6/25/2013

25 Best Sherlock Holmes Quotes




So, clearly, I'm still on my Sherlock Holmes kick.  Have decided to assemble all my favorite Great Detective quotes in one place.  Most of them fall under the heading of "general life wisdom".  Many of them I employ on a daily basis in my science classroom.  But sometimes they're specific to the canon - I just love them for what they are!
  1. "When you have eliminated the impossible, whatever remains, however improbable, must be the truth." - A Sign of Four
  2. "Life is infinitely stranger than anything the mind of man could invent." - A Case of Identity
  3. "Now is the dramatic moment of fate, when you hear the step upon the stair which is walking into your life, and you know not whether for good or ill." - The Hound of the Baskervilles
  4. "The chief proof of man's greatness lies in his perception of his own smallness." - The Sign of Four
  5. "There is nothing more deceptive than an obvious fact." - The Boscombe Valley Mystery
  6. "It is a capital mistake to theorize before one has data. Insensibly one begins to twist facts to suit theories, instead of theories to suit facts." - A Scandal in Bohemia
  7. "You see, but you do not observe." - A Scandal in Bohemia
  8. "The game is afoot!" - The Adventure of the Abbey Grange
  9. "When a doctor goes wrong, he is the first of criminals. He has the nerve and he has the knowledge." - The Adventure of the Speckled Band
  10. "You can tell an old master by the sweep of his brush. I can tell a Moriarty when I see one." - The Valley of Fear
  11. "Mr. Holmes - they were the footprints of a gigantic hound!" - The Hound of the Baskervilles
  12. "But Mr. Holmes, the dog did nothing in the nighttime." - "That is the curious incident!" - Silver Blaze
  13. "Data, data, data! ... I cannot make bricks without clay." - The Adventure of the Copper Beaches
  14. "My mind is like an engine tearing itself to pieces because it is not connected up to the work for which it was intended." - The Man With the Twisted Lip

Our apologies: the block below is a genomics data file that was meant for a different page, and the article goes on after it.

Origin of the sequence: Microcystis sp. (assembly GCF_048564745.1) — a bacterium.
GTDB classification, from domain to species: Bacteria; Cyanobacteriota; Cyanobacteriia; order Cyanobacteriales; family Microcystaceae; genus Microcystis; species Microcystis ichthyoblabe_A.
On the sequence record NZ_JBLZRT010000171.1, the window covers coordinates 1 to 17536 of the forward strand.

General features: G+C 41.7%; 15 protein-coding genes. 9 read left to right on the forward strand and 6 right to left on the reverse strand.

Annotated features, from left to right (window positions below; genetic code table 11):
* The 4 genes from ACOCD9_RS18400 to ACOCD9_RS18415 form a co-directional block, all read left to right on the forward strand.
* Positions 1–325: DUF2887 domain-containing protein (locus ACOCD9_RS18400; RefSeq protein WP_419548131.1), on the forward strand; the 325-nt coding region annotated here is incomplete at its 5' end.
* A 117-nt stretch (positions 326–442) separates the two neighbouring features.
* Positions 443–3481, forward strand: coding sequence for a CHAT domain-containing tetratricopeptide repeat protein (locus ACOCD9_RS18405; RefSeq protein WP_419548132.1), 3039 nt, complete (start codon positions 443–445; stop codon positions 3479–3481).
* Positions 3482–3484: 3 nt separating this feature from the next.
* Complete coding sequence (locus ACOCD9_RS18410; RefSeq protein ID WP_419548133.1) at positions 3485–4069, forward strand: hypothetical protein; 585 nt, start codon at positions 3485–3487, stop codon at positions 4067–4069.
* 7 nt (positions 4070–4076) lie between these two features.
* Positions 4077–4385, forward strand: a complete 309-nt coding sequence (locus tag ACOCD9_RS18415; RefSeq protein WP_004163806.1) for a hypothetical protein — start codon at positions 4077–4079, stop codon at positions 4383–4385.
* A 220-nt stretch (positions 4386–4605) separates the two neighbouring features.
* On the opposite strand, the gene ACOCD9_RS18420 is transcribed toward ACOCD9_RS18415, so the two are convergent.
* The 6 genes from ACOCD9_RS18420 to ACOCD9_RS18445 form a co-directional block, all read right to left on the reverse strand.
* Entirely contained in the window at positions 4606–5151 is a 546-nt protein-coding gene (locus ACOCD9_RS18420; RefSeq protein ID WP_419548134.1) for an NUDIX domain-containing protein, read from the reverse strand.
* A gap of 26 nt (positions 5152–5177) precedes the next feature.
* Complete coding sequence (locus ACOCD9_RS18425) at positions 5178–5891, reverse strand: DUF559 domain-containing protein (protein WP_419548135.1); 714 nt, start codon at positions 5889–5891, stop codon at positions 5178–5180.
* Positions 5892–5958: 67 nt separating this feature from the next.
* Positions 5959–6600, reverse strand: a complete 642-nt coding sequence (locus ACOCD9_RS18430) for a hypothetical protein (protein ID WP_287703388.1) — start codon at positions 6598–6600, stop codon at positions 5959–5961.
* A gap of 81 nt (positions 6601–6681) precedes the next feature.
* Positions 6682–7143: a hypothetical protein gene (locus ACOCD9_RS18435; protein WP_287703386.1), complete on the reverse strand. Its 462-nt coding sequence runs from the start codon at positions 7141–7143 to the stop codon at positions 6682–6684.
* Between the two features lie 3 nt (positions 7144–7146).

15. "My mind rebels at stagnation." - The Sign of Four
  16. "Mediocrity knows nothing higher than itself." - The Valley of Fear
  17. "Crime is common. Logic is rare." - The Adventure of the Copper Beaches
  18. "I consider that a man's brain originally is like a little empty attic, and you have to stock it with such furniture as you choose. A fool takes in all the lumber of every sort that he comes across, so that the knowledge which might be useful to him gets crowded out, or at best is jumbled up with a lot of other things, so that he has a difficulty in laying his hands upon it." - A Study in Scarlet
  19. "To a great mind, nothing is little." - A Study in Scarlet
  20. "We balance probabilities and choose the most likely. It is the scientific use of the imagination." - The Hound of the Baskervilles
  21. "Come at once if convenient - if inconvenient, come all the same." - The Adventure of the Creeping Man
  22. "I followed you." - "I saw no one." - "That is what you may expect to see when I follow you." - The Adventure of the Devil's Foot
  23. "He [Moriarty] sits motionless, like a spider in the centre of its web, but that web has a thousand radiations, and he knows well every quiver of each of them." - The Final Problem
  24. "Avoid the moor in those hours of darkness when the powers of evil are exalted." - The Hound of the Baskervilles